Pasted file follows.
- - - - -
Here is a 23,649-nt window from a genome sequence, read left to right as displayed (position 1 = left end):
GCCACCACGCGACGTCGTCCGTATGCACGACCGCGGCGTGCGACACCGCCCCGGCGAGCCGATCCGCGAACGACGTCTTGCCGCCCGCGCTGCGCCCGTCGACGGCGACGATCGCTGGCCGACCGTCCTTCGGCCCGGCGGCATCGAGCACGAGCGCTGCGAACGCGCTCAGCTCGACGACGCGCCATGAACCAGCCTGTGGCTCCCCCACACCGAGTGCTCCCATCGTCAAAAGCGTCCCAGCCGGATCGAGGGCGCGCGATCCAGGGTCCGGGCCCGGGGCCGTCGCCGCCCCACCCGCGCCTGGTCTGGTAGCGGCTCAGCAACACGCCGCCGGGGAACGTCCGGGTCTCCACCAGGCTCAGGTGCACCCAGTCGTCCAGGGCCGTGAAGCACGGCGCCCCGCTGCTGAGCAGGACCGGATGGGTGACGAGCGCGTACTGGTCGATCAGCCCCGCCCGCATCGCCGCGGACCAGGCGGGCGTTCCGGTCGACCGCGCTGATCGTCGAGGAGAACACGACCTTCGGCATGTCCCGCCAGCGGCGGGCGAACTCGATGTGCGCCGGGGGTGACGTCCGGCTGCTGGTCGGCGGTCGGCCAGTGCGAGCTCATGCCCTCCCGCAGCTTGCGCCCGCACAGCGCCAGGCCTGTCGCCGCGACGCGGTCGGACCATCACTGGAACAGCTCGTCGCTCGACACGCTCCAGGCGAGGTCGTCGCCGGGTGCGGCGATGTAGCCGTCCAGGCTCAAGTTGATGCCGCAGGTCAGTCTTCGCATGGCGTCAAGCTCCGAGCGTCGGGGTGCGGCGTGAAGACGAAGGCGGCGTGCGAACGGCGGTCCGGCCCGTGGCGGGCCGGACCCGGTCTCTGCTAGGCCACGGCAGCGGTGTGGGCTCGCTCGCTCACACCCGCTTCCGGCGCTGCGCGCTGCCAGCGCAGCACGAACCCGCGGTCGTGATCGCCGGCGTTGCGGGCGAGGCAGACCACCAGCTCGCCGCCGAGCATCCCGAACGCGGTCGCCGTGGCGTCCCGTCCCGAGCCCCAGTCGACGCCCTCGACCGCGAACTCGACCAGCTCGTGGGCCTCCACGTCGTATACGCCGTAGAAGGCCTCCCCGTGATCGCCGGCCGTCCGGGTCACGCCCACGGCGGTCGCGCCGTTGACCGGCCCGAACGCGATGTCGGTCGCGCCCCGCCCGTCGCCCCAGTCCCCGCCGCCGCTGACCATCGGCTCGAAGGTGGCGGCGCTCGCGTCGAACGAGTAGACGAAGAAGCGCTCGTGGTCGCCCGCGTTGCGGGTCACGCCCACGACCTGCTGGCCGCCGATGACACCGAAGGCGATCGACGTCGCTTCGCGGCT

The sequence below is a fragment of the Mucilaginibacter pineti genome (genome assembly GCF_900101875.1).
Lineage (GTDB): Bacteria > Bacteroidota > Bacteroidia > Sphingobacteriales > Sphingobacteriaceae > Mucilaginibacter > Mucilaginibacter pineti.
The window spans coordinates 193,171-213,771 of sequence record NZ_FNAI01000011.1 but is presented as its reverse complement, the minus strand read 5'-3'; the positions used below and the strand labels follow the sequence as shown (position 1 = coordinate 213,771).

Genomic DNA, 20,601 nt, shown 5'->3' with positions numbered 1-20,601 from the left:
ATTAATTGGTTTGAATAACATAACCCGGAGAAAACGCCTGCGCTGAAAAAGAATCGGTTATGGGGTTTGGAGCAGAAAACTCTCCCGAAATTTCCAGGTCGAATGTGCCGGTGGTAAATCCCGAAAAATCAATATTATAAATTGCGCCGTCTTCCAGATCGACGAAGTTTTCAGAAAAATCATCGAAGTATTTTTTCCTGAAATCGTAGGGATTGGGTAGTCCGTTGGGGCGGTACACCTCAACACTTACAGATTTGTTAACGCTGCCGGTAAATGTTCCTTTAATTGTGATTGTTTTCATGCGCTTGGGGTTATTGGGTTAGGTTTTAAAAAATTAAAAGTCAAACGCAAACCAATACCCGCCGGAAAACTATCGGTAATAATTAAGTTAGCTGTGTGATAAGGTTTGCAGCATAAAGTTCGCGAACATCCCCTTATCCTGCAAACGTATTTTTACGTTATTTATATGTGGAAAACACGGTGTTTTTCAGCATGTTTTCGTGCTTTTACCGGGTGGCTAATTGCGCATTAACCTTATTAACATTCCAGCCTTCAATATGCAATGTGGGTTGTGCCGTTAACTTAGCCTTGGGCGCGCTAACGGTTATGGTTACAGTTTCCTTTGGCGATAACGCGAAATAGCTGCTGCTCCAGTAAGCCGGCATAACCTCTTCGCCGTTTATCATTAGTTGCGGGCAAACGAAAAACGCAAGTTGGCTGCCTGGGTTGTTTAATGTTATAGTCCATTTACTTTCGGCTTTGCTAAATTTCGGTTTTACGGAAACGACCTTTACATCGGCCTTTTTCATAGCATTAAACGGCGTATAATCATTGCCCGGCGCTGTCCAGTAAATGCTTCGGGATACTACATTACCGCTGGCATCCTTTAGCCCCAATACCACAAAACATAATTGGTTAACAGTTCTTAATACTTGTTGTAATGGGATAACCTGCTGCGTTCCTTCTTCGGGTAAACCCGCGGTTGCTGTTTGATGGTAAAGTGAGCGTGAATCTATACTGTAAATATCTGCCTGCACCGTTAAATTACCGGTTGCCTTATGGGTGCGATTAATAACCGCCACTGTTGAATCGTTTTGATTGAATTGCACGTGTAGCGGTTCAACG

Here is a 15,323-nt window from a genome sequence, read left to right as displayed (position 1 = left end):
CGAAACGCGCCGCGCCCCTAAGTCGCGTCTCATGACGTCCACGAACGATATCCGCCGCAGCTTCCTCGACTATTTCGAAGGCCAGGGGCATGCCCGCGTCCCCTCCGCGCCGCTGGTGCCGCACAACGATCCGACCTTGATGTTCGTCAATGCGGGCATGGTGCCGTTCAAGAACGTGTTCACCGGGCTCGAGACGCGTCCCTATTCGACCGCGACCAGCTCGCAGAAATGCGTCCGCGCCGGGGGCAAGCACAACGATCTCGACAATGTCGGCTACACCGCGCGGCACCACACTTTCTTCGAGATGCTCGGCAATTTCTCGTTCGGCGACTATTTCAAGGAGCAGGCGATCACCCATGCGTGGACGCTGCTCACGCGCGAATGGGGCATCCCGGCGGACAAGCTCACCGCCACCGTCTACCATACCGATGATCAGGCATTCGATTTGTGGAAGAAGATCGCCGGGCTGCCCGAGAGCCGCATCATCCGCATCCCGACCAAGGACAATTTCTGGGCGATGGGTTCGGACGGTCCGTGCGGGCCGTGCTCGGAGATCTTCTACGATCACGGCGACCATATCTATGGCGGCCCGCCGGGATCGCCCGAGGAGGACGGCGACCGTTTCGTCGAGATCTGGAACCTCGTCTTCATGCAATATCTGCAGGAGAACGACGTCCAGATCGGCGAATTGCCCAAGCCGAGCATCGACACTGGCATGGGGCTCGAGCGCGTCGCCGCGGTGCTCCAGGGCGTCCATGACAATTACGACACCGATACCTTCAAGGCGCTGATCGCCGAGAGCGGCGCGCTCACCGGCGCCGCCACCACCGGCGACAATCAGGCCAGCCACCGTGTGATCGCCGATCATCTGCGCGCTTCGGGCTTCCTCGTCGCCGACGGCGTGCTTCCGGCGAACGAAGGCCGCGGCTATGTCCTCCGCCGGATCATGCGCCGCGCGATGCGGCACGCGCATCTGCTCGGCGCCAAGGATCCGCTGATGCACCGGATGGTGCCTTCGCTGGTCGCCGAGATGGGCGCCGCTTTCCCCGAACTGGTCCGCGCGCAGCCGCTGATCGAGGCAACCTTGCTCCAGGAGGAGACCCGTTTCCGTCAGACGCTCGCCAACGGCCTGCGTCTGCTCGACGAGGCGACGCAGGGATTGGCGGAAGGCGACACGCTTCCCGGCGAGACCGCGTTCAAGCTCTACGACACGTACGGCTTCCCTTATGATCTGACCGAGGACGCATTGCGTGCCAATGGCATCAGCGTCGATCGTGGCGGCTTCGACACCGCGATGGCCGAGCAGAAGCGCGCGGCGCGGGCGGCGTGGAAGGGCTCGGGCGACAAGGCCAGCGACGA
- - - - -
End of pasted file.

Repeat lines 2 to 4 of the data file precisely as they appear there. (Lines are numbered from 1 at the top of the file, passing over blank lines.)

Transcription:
GCCACCACGCGACGTCGTCCGTATGCACGACCGCGGCGTGCGACACCGCCCCGGCGAGCCGATCCGCGAACGACGTCTTGCCGCCCGCGCTGCGCCCGTCGACGGCGACGATCGCTGGCCGACCGTCCTTCGGCCCGGCGGCATCGAGCACGAGCGCTGCGAACGCGCTCAGCTCGACGACGCGCCATGAACCAGCCTGTGGCTCCCCCACACCGAGTGCTCCCATCGTCAAAAGCGTCCCAGCCGGATCGAGGGCGCGCGATCCAGGGTCCGGGCCCGGGGCCGTCGCCGCCCCACCCGCGCCTGGTCTGGTAGCGGCTCAGCAACACGCCGCCGGGGAACGTCCGGGTCTCCACCAGGCTCAGGTGCACCCAGTCGTCCAGGGCCGTGAAGCACGGCGCCCCGCTGCTGAGCAGGACCGGATGGGTGACGAGCGCGTACTGGTCGATCAGCCCCGCCCGCATCGCCGCGGACCAGGCGGGCGTTCCGGTCGACCGCGCTGATCGTCGAGGAGAACACGACCTTCGGCATGTCCCGCCAGCGGCGGGCGAACTCGATGTGCGCCGGGGGTGACGTCCGGCTGCTGGTCGGCGGTCGGCCAGTGCGAGCTCATGCCCTCCCGCAGCTTGCGCCCGCACAGCGCCAGGCCTGTCGCCGCGACGCGGTCGGACCATCACTGGAACAGCTCGTCGCTCGACACGCTCCAGGCGAGGTCGTCGCCGGGTGCGGCGATGTAGCCGTCCAGGCTCAAGTTGATGCCGCAGGTCAGTCTTCGCATGGCGTCAAGCTCCGAGCGTCGGGGTGCGGCGTGAAGACGAAGGCGGCGTGCGAACGGCGGTCCGGCCCGTGGCGGGCCGGACCCGGTCTCTGCTAGGCCACGGCAGCGGTGTGGGCTCGCTCGCTCACACCCGCTTCCGGCGCTGCGCGCTGCCAGCGCAGCACGAACCCGCGGTCGTGATCGCCGGCGTTGCGGGCGAGGCAGACCACCAGCTCGCCGCCGAGCATCCCGAACGCGGTCGCCGTGGCGTCCCGTCCCGAGCCCCAGTCGACGCCCTCGACCGCGAACTCGACCAGCTCGTGGGCCTCCACGTCGTATACGCCGTAGAAGGCCTCCCCGTGATCGCCGGCCGTCCGGGTCACGCCCACGGCGGTCGCGCCGTTGACCGGCCCGAACGCGATGTCGGTCGCGCCCCGCCCGTCGCCCCAGTCCCCGCCGCCGCTGACCATCGGCTCGAAGGTGGCGGCGCTCGCGTCGAACGAGTAGACGAAGAAGCGCTCGTGGTCGCCCGCGTTGCGGGTCACGCCCACGACCTGCTGGCCGCCGATGACACCGAAGGCGATCGACGTCGCTTCGCGGCT

The sequence below is a fragment of the Mucilaginibacter pineti genome (genome assembly GCF_900101875.1).
Lineage (GTDB): Bacteria > Bacteroidota > Bacteroidia > Sphingobacteriales > Sphingobacteriaceae > Mucilaginibacter > Mucilaginibacter pineti.